A divided nation awaits Obama nomination
By Steven R. Hurst | AP - WASHINGTON
04th September 2012 10:44 AM
Democrats assemble Tuesday to re-nominate Barack Obama for the presidency, to sell him as the wise and humane alternative to Republican challenger Mitt Romney, a pitch that will be repeated endlessly over the next two months to an American electorate that is more politically divided than at any time in at least a quarter century.
As they watch the political stagecraft, there may be only one thing all Americans can agree on: Deep concern over the struggling American economy that has made only a halting recovery from the Great Recession and near meltdown of the U.S. financial sector just before Obama took office 3 1/2 years ago.
Through the course of the Democratic National Convention this week, Obama and his party will be fighting Romney's argument that the president has failed and will only lead the country deeper into debt and economic despair. That was the Republican theme at their national convention last week in Tampa, Florida.
For his part, Obama set the tone for the Democratic gathering in Charlotte, North Carolina, declaring Monday that Romney's governing prescriptions are something out of the past century.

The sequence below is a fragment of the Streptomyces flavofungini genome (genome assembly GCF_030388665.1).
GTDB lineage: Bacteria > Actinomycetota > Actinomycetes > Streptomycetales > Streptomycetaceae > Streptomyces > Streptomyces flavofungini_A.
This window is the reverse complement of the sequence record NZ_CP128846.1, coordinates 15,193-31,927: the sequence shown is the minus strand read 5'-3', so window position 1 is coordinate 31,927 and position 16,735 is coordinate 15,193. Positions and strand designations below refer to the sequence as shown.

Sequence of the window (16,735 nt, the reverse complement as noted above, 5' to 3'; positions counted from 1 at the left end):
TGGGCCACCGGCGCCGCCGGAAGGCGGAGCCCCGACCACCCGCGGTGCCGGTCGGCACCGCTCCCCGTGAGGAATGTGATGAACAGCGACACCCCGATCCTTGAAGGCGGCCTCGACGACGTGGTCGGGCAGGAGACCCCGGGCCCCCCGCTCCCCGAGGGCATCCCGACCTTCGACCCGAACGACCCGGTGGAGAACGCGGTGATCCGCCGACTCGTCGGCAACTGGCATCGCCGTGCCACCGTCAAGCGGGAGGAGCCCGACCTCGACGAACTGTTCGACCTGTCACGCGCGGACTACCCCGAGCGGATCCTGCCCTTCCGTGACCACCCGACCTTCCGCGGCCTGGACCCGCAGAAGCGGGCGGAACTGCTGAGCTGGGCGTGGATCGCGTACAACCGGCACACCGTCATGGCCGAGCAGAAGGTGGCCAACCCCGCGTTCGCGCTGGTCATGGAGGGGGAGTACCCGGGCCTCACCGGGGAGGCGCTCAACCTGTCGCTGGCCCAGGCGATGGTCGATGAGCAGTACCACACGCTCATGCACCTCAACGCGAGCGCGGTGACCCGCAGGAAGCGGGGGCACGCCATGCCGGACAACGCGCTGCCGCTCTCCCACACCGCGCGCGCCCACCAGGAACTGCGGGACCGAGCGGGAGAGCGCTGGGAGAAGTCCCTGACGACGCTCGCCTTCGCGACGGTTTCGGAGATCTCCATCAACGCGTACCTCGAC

"Despite all the challenges that we face in this new century, we saw three straight days of an agenda out of the last century. It was a rerun. You might as well have watched it on black-and-white TV," Obama told an audience of auto workers in Toledo, Ohio. Obama is making a slow circuit of campaign stops in key battleground states before coming to North Carolina later in the week to accept his re-nomination.
Later Monday, Obama broke off the campaign trail to console victims of Hurricane Isaac along the flooded Louisiana coast. He vowed government officials would find out "what can we do to make sure it doesn't happen again."
At times like these, "nobody's a Democrat or a Republican, we're all just Americans looking out for one another," said the president, flanked by local and state officials from both parties, after inspecting some of the damage inflicted by the storm and hugging some of its victims.
Romney paid a similarly nonpartisan visit last Friday to the flooded region but made no reference at the time to federal aid.
Obama has been and will be arguing that Romney brings nothing more to his quest for the White House than plans and policies that are a reprise of those employed by former Republican President George W. Bush, under whose watch the Great Recession began and the financial collapse occurred.